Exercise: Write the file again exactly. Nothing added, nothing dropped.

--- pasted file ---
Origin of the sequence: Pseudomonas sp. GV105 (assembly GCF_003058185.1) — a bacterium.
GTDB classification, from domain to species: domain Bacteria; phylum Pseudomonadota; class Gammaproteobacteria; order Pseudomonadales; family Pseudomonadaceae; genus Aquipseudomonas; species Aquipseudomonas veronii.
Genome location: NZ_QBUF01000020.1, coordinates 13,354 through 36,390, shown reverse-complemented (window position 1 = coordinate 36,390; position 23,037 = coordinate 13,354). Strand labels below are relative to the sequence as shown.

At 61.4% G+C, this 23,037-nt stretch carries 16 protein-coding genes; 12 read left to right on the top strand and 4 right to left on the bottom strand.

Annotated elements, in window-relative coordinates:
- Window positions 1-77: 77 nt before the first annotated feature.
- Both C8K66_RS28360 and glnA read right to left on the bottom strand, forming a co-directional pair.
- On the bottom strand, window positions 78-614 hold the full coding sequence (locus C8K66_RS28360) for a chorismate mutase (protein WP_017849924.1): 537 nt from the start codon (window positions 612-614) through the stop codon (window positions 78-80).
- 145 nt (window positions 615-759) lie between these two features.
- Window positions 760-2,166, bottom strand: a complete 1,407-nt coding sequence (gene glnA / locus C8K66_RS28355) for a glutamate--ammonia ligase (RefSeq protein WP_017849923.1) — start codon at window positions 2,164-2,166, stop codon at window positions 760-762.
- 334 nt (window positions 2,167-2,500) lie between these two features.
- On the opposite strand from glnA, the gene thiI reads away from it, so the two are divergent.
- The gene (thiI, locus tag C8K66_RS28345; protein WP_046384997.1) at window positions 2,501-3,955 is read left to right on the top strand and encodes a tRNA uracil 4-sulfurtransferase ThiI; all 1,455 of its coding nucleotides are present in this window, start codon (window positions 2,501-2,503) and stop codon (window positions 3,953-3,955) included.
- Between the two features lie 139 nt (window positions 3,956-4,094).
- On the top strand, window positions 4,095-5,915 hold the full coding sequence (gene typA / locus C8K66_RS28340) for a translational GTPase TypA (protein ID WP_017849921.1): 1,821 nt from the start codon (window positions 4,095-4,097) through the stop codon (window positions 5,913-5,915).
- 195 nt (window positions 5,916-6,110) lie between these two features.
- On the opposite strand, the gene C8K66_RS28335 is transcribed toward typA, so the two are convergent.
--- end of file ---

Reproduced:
Origin of the sequence: Pseudomonas sp. GV105 (assembly GCF_003058185.1) — a bacterium.
GTDB classification, from domain to species: domain Bacteria; phylum Pseudomonadota; class Gammaproteobacteria; order Pseudomonadales; family Pseudomonadaceae; genus Aquipseudomonas; species Aquipseudomonas veronii.
Genome location: NZ_QBUF01000020.1, coordinates 13,354 through 36,390, shown reverse-complemented (window position 1 = coordinate 36,390; position 23,037 = coordinate 13,354). Strand labels below are relative to the sequence as shown.

At 61.4% G+C, this 23,037-nt stretch carries 16 protein-coding genes; 12 read left to right on the top strand and 4 right to left on the bottom strand.

Annotated elements, in window-relative coordinates:
- Window positions 1-77: 77 nt before the first annotated feature.
- Both C8K66_RS28360 and glnA read right to left on the bottom strand, forming a co-directional pair.
- On the bottom strand, window positions 78-614 hold the full coding sequence (locus C8K66_RS28360) for a chorismate mutase (protein WP_017849924.1): 537 nt from the start codon (window positions 612-614) through the stop codon (window positions 78-80).
- 145 nt (window positions 615-759) lie between these two features.
- Window positions 760-2,166, bottom strand: a complete 1,407-nt coding sequence (gene glnA / locus C8K66_RS28355) for a glutamate--ammonia ligase (RefSeq protein WP_017849923.1) — start codon at window positions 2,164-2,166, stop codon at window positions 760-762.
- 334 nt (window positions 2,167-2,500) lie between these two features.
- On the opposite strand from glnA, the gene thiI reads away from it, so the two are divergent.
- The gene (thiI, locus tag C8K66_RS28345; protein WP_046384997.1) at window positions 2,501-3,955 is read left to right on the top strand and encodes a tRNA uracil 4-sulfurtransferase ThiI; all 1,455 of its coding nucleotides are present in this window, start codon (window positions 2,501-2,503) and stop codon (window positions 3,953-3,955) included.
- Between the two features lie 139 nt (window positions 3,956-4,094).
- On the top strand, window positions 4,095-5,915 hold the full coding sequence (gene typA / locus C8K66_RS28340) for a translational GTPase TypA (protein ID WP_017849921.1): 1,821 nt from the start codon (window positions 4,095-4,097) through the stop codon (window positions 5,913-5,915).
- 195 nt (window positions 5,916-6,110) lie between these two features.
- On the opposite strand, the gene C8K66_RS28335 is transcribed toward typA, so the two are convergent.